There exists a demand for immigration laws to be reconsidered and put into place. Comprising a bulk of our country's workforce, laws must be put into place to govern and protect immigrant workers who sustain so many of our businesses. In contrast with the citizens of the privilege bestowed on citizens of the United States – including access to higher education, and an aim to assume positions in white collar jobs, those wishing for an on-skilled, low-paying job are a select few.
The slow disappearance of the middle-class makes it imperative for a somewhat residual working-class to maintain its crops, making these lower wage jobs undesirable to an assumed upper-class.
Immigration laws are expected to be reevaluated and announced by the Senate between late January to early February of 2010. Some of the immigration laws discussed will include topics such as:
A health insurance program for immigrant children that would allow states to waive the five-year waiting hold, instead offering health care insurance benefits to those legal children in low-income families.
A new immigration law would include a three-year extension on three immigrant visa programs that were set to expire this year.
The role of the Department of Justice had a in these new immigration laws, including more money for immigration judges and for the legal orientation programs where immigrants in detention have the right to obtain information on their legal rights.
Amendments to the immigration laws, including a number of bills that will be introduced to prove the immigration reform progress, which includes the DREAM Act, which would provide legal status to select young graduates from U.S. high schools and AgJobs that would attribute a legal status to specific immigrant farm workers.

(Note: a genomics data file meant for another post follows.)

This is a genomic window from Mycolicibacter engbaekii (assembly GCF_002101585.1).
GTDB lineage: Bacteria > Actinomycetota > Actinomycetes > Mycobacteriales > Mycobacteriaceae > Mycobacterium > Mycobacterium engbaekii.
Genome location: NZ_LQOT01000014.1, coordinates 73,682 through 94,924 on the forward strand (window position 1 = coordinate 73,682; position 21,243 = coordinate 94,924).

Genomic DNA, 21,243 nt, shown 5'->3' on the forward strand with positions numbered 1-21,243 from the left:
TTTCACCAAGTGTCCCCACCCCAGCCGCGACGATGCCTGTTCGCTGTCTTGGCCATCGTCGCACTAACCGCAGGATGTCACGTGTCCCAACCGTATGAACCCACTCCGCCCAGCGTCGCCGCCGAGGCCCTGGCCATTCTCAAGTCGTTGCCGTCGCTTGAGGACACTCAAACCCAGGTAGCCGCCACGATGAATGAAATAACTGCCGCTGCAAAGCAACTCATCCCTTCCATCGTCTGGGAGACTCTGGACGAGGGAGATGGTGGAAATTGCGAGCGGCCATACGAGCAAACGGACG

Another immigration law addressing the number of hearings on the various issues of the immigration system, which some perceive will set the United States on track to exercising organization with the whole process of immigration. Law-abiding citizens will find themselves in a happy place with these new reforms.
Administrative Reforms are expected to include the following:
People suffering from HIV will no longer provide a reason to bar entry into the United States.
Budget requests to include money for the border security initiative, including money to improve the immigration detention system, as well as funding for an initiative for immigrant integration and the funding to process refugee and asylum applications.
The assurance of prosecution of employers who knowingly hire workers without proper legal documentation, which would then put less stress on the para-military sweeps of job sites where guns and dogs were used to gather undocumented workers.
The realization of a need to shift some of its resources to secure the Southwest border and to try to reduce border violence; this would include the inspection for guns and funding from the United States bound for Mexico's drug cartels.